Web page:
On Easter this year, Christianity Today reposted an article written by J.I. Packer from the magazine’s April 10, 1981, issue.
Packer was a complementarian and Calvinist, so there’s quite a bit on which we disagree, and this article is no exception. In one section, he mischaracterizes depressed people as real-life Eeyores who can take anything and turn it into gloom and doom. Side note: I believe Eeyore was depressed and could have used a good therapist in addition to his friends in the Hundred Acre Wood.
I understand that opinions on depression in 1981 were different than they are today. Sort of. Let’s face it: We, meaning the big “C” church, still struggle with talking about depression. Advice runs the gamut from putting on the whole armor of God so you can battle Satan who is at the root of your depression to advice to get help from a professional.
Which brings me to my mom.
After she died, I started going through her Bible. She carried it every week to church and was an avid margin-note-taker. Every Sunday, all I wanted to do was hold that Bible. It was a big, black leather, KJV Bible with gold-leafed pages. It was magical, and I loved it.
I came across one sentence, five words to be exact, that broke my heart: “Depression is from the devil.”
“I came across one sentence, five words to be exact, that broke my heart.”
I am confident that she believed this with every part of her being. I am also confident that she suffered from depression for much of her life, but she never would have admitted it. No matter how bad life got, everything was fine. Perhaps her refusal to admit to her depression came from the five words I found in her Bible. Or maybe it was because of the reluctance of society or her generation to talk about mental illness. Whatever the source, it prevented her from getting help when she so desperately needed it.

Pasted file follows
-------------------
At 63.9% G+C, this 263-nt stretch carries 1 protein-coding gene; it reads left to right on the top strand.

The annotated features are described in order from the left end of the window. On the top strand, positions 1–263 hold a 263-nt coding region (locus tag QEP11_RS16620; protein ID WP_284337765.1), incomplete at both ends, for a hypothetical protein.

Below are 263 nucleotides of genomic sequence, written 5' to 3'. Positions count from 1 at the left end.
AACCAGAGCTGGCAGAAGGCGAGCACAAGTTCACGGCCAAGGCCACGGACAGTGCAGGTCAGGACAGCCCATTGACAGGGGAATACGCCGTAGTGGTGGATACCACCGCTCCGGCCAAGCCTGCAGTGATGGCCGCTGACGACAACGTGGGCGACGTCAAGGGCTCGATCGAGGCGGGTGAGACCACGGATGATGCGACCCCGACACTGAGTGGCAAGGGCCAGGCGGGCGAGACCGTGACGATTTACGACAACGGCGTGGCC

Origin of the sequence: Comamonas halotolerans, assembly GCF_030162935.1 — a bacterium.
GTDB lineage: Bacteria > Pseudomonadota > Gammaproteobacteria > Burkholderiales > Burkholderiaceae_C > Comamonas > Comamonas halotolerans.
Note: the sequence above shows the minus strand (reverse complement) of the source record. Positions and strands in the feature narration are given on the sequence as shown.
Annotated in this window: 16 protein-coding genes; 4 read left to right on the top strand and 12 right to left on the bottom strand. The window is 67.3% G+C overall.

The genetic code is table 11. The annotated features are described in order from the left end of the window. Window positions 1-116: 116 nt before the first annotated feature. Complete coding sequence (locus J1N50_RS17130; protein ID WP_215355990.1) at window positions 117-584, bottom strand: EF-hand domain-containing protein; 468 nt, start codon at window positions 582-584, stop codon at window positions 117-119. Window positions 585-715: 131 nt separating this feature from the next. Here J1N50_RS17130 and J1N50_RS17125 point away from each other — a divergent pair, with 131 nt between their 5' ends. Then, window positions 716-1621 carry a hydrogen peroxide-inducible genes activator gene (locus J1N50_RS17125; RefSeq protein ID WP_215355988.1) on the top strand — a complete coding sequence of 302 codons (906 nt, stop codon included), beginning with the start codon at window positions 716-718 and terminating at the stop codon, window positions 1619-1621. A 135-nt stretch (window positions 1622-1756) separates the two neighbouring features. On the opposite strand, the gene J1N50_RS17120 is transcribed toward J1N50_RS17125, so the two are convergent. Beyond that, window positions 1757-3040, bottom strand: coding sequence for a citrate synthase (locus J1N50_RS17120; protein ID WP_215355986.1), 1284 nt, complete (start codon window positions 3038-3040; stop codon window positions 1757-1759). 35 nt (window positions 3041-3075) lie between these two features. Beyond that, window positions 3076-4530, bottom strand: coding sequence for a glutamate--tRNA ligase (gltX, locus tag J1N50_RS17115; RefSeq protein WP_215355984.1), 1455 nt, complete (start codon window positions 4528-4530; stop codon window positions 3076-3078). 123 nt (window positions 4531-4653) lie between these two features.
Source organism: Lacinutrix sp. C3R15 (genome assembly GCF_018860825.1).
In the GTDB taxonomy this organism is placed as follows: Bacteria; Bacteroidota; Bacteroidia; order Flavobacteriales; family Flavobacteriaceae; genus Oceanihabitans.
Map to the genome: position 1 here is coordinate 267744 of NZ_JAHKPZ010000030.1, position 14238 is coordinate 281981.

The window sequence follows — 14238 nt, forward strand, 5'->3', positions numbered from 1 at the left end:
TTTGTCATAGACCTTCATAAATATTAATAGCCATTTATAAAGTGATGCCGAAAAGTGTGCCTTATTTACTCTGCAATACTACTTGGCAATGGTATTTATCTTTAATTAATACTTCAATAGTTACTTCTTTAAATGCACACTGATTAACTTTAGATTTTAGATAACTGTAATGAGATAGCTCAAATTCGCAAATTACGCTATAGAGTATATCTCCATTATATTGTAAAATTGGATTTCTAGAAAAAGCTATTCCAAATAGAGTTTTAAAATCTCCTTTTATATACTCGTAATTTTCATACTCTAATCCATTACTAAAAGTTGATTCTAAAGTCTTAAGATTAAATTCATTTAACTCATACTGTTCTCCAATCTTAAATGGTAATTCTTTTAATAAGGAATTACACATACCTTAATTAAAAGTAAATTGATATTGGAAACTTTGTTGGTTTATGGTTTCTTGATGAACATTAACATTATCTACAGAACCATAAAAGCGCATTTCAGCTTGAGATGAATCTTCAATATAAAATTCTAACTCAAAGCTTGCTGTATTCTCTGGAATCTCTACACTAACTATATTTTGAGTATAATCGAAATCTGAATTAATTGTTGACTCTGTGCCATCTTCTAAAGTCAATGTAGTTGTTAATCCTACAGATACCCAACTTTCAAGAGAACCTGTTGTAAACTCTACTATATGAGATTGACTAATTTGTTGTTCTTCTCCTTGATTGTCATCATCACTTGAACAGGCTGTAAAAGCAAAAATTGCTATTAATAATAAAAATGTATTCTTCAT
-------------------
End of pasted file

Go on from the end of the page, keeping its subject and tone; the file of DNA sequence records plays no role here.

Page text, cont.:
And had it not been for the suicide of my late husband in 2014, I probably never would have gotten help either.
After his death, I found a psychologist at a local Christian clinic near where I lived, and he helped me navigate a world in which someone close to me not only had died but had died by suicide, another thing we don’t talk about in church, but I’ll save that for later.
During this time of intense grief, he helped me recognize my depression and encouraged me to see it not as a shameful thing but as a valid medical condition. He helped me to understand the science behind it and encouraged me to take medication when he felt it was needed. He allowed me to feel what I felt when I felt it with no judgment and walked with me through my grief and depression. To this day, I believe he is the sole reason I have changed my views on depression.
“Part of my calling is to speak up when church folk try to attach spiritual guilt to any of these already stigmatized issues.”
When I finally accepted the call to be a pastor, I knew that my experiences with issues such as mental health, suicide and addiction — among others — were embedded in that call. Part of my calling is to speak up when church folk try to attach spiritual guilt to any of these already stigmatized issues. Christianity Today, I’m talking to you. Views like this on depression are ignorant and damage the progress we’ve made as a society and church in the realm of mental health discussions.
The larger part of my calling is to normalize the issues such as these that are stigmatized so that people don’t have to suffer in shame or isolation like I did after my husband’s suicide. I regularly talk to my congregation, either in conversation or from the pulpit, about mental illness. It is not always easy to admit that I struggle with depression and anxiety. I sometimes get looks of shock and sometimes pity when I talk about medication or the fact that I regularly see a therapist. But I still do it. Because I have found that when I open up first, it gives others the courage to do the same. And when that happens, the healing begins.
Kim Brewer serves as associate pastor of Pantano Baptist Church in Tucson, Ariz.
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Listening to depression as a spiritual and political practice | Opinion by Eric Minton